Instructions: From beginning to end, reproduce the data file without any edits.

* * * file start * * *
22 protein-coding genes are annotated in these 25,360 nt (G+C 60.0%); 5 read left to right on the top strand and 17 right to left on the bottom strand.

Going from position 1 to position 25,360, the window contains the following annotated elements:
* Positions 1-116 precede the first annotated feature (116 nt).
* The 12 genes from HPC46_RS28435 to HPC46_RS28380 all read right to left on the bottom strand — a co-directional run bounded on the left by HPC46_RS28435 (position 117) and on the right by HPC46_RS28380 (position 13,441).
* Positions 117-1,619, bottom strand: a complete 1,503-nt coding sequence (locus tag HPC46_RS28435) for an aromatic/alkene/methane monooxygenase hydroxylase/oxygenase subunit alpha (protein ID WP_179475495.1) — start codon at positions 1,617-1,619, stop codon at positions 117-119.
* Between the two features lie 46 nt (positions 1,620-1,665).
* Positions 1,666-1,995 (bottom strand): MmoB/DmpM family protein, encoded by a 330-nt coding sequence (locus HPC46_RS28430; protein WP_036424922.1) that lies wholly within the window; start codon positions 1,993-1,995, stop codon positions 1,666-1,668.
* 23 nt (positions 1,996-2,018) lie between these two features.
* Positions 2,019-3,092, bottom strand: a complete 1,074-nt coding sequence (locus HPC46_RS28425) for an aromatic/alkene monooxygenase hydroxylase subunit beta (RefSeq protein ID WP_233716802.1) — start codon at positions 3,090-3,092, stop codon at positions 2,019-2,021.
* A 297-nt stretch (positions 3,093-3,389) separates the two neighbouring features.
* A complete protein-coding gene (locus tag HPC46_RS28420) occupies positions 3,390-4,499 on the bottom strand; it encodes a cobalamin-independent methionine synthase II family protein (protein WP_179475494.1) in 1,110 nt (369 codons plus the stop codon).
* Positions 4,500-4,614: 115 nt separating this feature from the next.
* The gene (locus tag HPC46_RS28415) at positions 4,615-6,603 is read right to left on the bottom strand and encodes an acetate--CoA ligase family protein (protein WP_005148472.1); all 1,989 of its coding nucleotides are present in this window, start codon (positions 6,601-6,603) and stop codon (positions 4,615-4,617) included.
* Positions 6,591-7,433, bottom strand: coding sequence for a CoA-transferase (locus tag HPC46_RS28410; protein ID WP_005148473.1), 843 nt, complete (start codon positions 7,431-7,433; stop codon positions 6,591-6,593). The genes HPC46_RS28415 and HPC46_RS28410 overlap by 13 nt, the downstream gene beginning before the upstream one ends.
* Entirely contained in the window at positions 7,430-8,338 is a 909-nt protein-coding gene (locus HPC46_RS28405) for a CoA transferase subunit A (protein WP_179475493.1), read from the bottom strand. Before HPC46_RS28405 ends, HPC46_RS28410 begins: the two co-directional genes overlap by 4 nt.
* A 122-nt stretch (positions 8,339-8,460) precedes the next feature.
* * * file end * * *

22 protein-coding genes are annotated in these 25,360 nt (G+C 60.0%); 5 read left to right on the top strand and 17 right to left on the bottom strand.

Going from position 1 to position 25,360, the window contains the following annotated elements:
* Positions 1-116 precede the first annotated feature (116 nt).
* The 12 genes from HPC46_RS28435 to HPC46_RS28380 all read right to left on the bottom strand — a co-directional run bounded on the left by HPC46_RS28435 (position 117) and on the right by HPC46_RS28380 (position 13,441).
* Positions 117-1,619, bottom strand: a complete 1,503-nt coding sequence (locus tag HPC46_RS28435) for an aromatic/alkene/methane monooxygenase hydroxylase/oxygenase subunit alpha (protein ID WP_179475495.1) — start codon at positions 1,617-1,619, stop codon at positions 117-119.
* Between the two features lie 46 nt (positions 1,620-1,665).
* Positions 1,666-1,995 (bottom strand): MmoB/DmpM family protein, encoded by a 330-nt coding sequence (locus HPC46_RS28430; protein WP_036424922.1) that lies wholly within the window; start codon positions 1,993-1,995, stop codon positions 1,666-1,668.
* 23 nt (positions 1,996-2,018) lie between these two features.
* Positions 2,019-3,092, bottom strand: a complete 1,074-nt coding sequence (locus HPC46_RS28425) for an aromatic/alkene monooxygenase hydroxylase subunit beta (RefSeq protein ID WP_233716802.1) — start codon at positions 3,090-3,092, stop codon at positions 2,019-2,021.
* A 297-nt stretch (positions 3,093-3,389) separates the two neighbouring features.
* A complete protein-coding gene (locus tag HPC46_RS28420) occupies positions 3,390-4,499 on the bottom strand; it encodes a cobalamin-independent methionine synthase II family protein (protein WP_179475494.1) in 1,110 nt (369 codons plus the stop codon).
* Positions 4,500-4,614: 115 nt separating this feature from the next.
* The gene (locus tag HPC46_RS28415) at positions 4,615-6,603 is read right to left on the bottom strand and encodes an acetate--CoA ligase family protein (protein WP_005148472.1); all 1,989 of its coding nucleotides are present in this window, start codon (positions 6,601-6,603) and stop codon (positions 4,615-4,617) included.
* Positions 6,591-7,433, bottom strand: coding sequence for a CoA-transferase (locus tag HPC46_RS28410; protein ID WP_005148473.1), 843 nt, complete (start codon positions 7,431-7,433; stop codon positions 6,591-6,593). The genes HPC46_RS28415 and HPC46_RS28410 overlap by 13 nt, the downstream gene beginning before the upstream one ends.
* Entirely contained in the window at positions 7,430-8,338 is a 909-nt protein-coding gene (locus HPC46_RS28405) for a CoA transferase subunit A (protein WP_179475493.1), read from the bottom strand. Before HPC46_RS28405 ends, HPC46_RS28410 begins: the two co-directional genes overlap by 4 nt.
* A 122-nt stretch (positions 8,339-8,460) precedes the next feature.